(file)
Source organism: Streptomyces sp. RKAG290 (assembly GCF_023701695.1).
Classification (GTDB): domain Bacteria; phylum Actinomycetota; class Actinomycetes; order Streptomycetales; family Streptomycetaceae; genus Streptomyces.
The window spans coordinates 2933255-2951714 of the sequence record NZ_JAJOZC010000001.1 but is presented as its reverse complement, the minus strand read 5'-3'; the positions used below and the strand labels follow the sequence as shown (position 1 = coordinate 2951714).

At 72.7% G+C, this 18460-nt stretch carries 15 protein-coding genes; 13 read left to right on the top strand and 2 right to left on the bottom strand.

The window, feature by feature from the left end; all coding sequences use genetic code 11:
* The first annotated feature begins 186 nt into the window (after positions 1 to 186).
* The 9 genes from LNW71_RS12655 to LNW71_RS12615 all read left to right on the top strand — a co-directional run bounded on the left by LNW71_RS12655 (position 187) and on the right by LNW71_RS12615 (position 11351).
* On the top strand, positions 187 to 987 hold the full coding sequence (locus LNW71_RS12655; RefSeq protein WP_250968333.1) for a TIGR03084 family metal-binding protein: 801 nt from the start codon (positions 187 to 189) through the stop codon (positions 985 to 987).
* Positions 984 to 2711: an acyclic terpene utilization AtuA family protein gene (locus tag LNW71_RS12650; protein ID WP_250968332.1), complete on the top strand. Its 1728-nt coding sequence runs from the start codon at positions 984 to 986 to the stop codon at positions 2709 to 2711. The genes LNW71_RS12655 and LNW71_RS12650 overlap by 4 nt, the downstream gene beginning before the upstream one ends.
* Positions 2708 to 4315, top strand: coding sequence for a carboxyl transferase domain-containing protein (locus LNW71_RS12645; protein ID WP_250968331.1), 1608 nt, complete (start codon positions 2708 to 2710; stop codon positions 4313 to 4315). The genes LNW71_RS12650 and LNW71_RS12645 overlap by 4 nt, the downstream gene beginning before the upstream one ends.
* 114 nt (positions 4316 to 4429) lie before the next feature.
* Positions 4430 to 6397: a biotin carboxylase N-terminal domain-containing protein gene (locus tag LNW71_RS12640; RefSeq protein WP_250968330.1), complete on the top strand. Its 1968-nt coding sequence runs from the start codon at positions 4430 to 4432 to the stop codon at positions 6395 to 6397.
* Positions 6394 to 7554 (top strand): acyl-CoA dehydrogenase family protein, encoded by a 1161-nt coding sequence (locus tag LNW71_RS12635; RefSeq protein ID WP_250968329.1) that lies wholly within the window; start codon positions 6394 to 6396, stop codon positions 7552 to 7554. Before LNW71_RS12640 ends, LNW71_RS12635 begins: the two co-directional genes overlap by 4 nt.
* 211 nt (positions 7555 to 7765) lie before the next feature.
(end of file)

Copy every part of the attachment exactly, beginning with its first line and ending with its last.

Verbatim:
Source organism: Streptomyces sp. RKAG290 (assembly GCF_023701695.1).
Classification (GTDB): domain Bacteria; phylum Actinomycetota; class Actinomycetes; order Streptomycetales; family Streptomycetaceae; genus Streptomyces.
The window spans coordinates 2933255-2951714 of the sequence record NZ_JAJOZC010000001.1 but is presented as its reverse complement, the minus strand read 5'-3'; the positions used below and the strand labels follow the sequence as shown (position 1 = coordinate 2951714).

At 72.7% G+C, this 18460-nt stretch carries 15 protein-coding genes; 13 read left to right on the top strand and 2 right to left on the bottom strand.

The window, feature by feature from the left end; all coding sequences use genetic code 11:
* The first annotated feature begins 186 nt into the window (after positions 1 to 186).
* The 9 genes from LNW71_RS12655 to LNW71_RS12615 all read left to right on the top strand — a co-directional run bounded on the left by LNW71_RS12655 (position 187) and on the right by LNW71_RS12615 (position 11351).
* On the top strand, positions 187 to 987 hold the full coding sequence (locus LNW71_RS12655; RefSeq protein WP_250968333.1) for a TIGR03084 family metal-binding protein: 801 nt from the start codon (positions 187 to 189) through the stop codon (positions 985 to 987).
* Positions 984 to 2711: an acyclic terpene utilization AtuA family protein gene (locus tag LNW71_RS12650; protein ID WP_250968332.1), complete on the top strand. Its 1728-nt coding sequence runs from the start codon at positions 984 to 986 to the stop codon at positions 2709 to 2711. The genes LNW71_RS12655 and LNW71_RS12650 overlap by 4 nt, the downstream gene beginning before the upstream one ends.
* Positions 2708 to 4315, top strand: coding sequence for a carboxyl transferase domain-containing protein (locus LNW71_RS12645; protein ID WP_250968331.1), 1608 nt, complete (start codon positions 2708 to 2710; stop codon positions 4313 to 4315). The genes LNW71_RS12650 and LNW71_RS12645 overlap by 4 nt, the downstream gene beginning before the upstream one ends.
* 114 nt (positions 4316 to 4429) lie before the next feature.
* Positions 4430 to 6397: a biotin carboxylase N-terminal domain-containing protein gene (locus tag LNW71_RS12640; RefSeq protein WP_250968330.1), complete on the top strand. Its 1968-nt coding sequence runs from the start codon at positions 4430 to 4432 to the stop codon at positions 6395 to 6397.
* Positions 6394 to 7554 (top strand): acyl-CoA dehydrogenase family protein, encoded by a 1161-nt coding sequence (locus tag LNW71_RS12635; RefSeq protein ID WP_250968329.1) that lies wholly within the window; start codon positions 6394 to 6396, stop codon positions 7552 to 7554. Before LNW71_RS12640 ends, LNW71_RS12635 begins: the two co-directional genes overlap by 4 nt.
* 211 nt (positions 7555 to 7765) lie before the next feature.